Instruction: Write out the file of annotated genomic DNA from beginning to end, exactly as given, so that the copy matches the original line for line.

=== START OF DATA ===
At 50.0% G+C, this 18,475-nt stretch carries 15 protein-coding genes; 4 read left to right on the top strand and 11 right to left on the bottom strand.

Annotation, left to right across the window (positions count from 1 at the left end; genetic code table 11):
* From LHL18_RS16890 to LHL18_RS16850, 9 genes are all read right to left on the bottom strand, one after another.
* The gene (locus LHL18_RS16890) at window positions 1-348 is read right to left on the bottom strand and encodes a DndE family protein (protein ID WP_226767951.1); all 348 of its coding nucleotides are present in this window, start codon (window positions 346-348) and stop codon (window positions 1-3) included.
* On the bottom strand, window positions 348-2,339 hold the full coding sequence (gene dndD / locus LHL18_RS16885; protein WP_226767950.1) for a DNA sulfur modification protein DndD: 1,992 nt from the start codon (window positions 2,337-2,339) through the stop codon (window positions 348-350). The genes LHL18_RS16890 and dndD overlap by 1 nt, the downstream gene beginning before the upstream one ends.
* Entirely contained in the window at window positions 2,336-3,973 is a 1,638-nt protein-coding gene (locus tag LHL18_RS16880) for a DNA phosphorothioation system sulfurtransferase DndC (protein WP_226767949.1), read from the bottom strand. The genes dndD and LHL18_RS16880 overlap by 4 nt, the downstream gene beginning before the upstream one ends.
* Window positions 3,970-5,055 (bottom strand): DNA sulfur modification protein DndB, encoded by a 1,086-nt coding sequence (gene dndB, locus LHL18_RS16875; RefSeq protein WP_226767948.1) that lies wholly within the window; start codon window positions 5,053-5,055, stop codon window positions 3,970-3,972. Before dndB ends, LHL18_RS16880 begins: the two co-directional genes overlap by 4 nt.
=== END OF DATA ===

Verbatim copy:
At 50.0% G+C, this 18,475-nt stretch carries 15 protein-coding genes; 4 read left to right on the top strand and 11 right to left on the bottom strand.

Annotation, left to right across the window (positions count from 1 at the left end; genetic code table 11):
* From LHL18_RS16890 to LHL18_RS16850, 9 genes are all read right to left on the bottom strand, one after another.
* The gene (locus LHL18_RS16890) at window positions 1-348 is read right to left on the bottom strand and encodes a DndE family protein (protein ID WP_226767951.1); all 348 of its coding nucleotides are present in this window, start codon (window positions 346-348) and stop codon (window positions 1-3) included.
* On the bottom strand, window positions 348-2,339 hold the full coding sequence (gene dndD / locus LHL18_RS16885; protein WP_226767950.1) for a DNA sulfur modification protein DndD: 1,992 nt from the start codon (window positions 2,337-2,339) through the stop codon (window positions 348-350). The genes LHL18_RS16890 and dndD overlap by 1 nt, the downstream gene beginning before the upstream one ends.
* Entirely contained in the window at window positions 2,336-3,973 is a 1,638-nt protein-coding gene (locus tag LHL18_RS16880) for a DNA phosphorothioation system sulfurtransferase DndC (protein WP_226767949.1), read from the bottom strand. The genes dndD and LHL18_RS16880 overlap by 4 nt, the downstream gene beginning before the upstream one ends.
* Window positions 3,970-5,055 (bottom strand): DNA sulfur modification protein DndB, encoded by a 1,086-nt coding sequence (gene dndB, locus LHL18_RS16875; RefSeq protein WP_226767948.1) that lies wholly within the window; start codon window positions 5,053-5,055, stop codon window positions 3,970-3,972. Before dndB ends, LHL18_RS16880 begins: the two co-directional genes overlap by 4 nt.